The increased sweating during summers makes a person more prone to fungal and bacterial infections. “Areas like the spaces between the toes and fingers, the underarms, the area below the breast, upper inner thigh, groin and other parts are most affect, and reddish scaly patches may develop,” says dermatologist Dr Chiranjiv Chhabra.

Neem theme: Soak neem leaves in water overnight and bathe at least twice a day by mixing this in a bucket of water. Pat dry every corner of the body well. Wear loose cotton garments, avoid wearing socks for long periods, and switch to airy sandals instead of tight shoes to keep your feet aerated. See a doctor if the problem is severe.

ACNE, Miliaria
Problem of acne aggravates during summer because the oil producing sebaceous glands become hyperactive in hot and humid climate. Often in summer, acne even affects your back and shoulders. “This is because the back has more oil-producing sebaceous glands, which are larger than similar glands found on the face,” says skin specialist Dr Seema Malik of Eleganza. On the other hand, Miliaria or prickly heat is marked by itchy rashes that happens due to clogged pores and obstruction of the sweat glands. Here are a few ways to tackle both issues.

Rose power: Freeze rose water to make ice cubes and rub them repeatedly over the acne areas. The healing properties of rose will soothe your skin. You can also add these rose ice cubes into a bucket of lukewarm water and take a nice refreshing bath so that the healing properties of rose spread evenly on all difficult-to-reach acne-affected areas. It will also lessen prickly heat.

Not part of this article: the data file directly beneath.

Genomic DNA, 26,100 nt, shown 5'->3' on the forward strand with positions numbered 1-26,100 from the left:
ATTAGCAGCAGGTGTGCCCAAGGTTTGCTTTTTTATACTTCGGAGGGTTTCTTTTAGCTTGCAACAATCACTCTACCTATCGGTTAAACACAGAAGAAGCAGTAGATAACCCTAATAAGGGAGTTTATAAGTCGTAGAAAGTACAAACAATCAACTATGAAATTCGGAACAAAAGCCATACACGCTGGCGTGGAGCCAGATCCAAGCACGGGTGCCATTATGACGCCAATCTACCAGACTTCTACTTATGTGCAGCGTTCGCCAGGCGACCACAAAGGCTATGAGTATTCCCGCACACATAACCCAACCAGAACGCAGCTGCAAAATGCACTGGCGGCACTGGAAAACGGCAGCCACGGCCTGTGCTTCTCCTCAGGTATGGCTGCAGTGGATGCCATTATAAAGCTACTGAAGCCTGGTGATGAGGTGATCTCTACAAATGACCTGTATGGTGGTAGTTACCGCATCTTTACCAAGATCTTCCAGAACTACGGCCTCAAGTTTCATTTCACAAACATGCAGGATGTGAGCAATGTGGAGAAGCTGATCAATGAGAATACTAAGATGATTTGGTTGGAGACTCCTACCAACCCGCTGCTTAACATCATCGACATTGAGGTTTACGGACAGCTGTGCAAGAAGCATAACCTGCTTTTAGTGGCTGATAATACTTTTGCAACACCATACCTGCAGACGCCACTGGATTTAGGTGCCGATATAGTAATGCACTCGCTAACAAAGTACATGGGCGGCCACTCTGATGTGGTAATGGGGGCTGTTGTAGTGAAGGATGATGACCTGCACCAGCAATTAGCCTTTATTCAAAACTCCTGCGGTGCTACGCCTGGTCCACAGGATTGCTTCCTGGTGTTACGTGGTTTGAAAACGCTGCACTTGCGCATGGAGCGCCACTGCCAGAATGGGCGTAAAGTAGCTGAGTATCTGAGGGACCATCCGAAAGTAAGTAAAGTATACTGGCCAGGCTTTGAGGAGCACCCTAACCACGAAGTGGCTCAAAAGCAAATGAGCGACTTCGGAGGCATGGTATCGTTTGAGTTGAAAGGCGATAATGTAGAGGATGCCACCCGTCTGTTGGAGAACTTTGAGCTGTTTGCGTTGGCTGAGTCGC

Oatmeal and papaya care: Boil 1/2 cup plain oatmeal in water and let it cool. Add 1/4 cup of honey and apply all over your face, avoiding your eye area. Leave it on for 15 minutes. Don’t leave it longer, else it’ll become difficult to remove. Now mash some ripe papaya and apply directly apply to your skin. “While oatmeal dries and exfoliates the skin, and honey works as an excellent skin toner, the papain in papaya quickens healing time for wounds and is a powerful treatment for both acne and miliaria. This pack can fight outbreaks by removing lipids from the skin that clog pores,” says Dr Malik.

Due to extreme heat and reduced moisture levels, the skin often becomes dry and drab. “The high temperature leads to trans-epidermal water loss and thus dryness. Keep yourself well hydrated inside out by drinking 8-10 glasses of water every day and consume fruits rich in water content such as watermelon, kiwi etc,” says cosmetologist Dr Priyanka Tyagi.

Banana, curd and coconut: Firstly wash your face with tender coconut water daily to keep it hydrated. For instant luminosity, take half cup curd, add 2tbsp of sandalwood powder and a few drops of sunflower or olive oil. Mix well to make a paste. Add a mashed banana and apply it on your face and neck. Leave till it dries and wash it with water. “Banana is packed with vitamin C, riboflavin as well as skin friendly enzymes that can instantly soften your skin and give it a glow,” says beauty expert Nirmal Randhawa of Indica Makeover.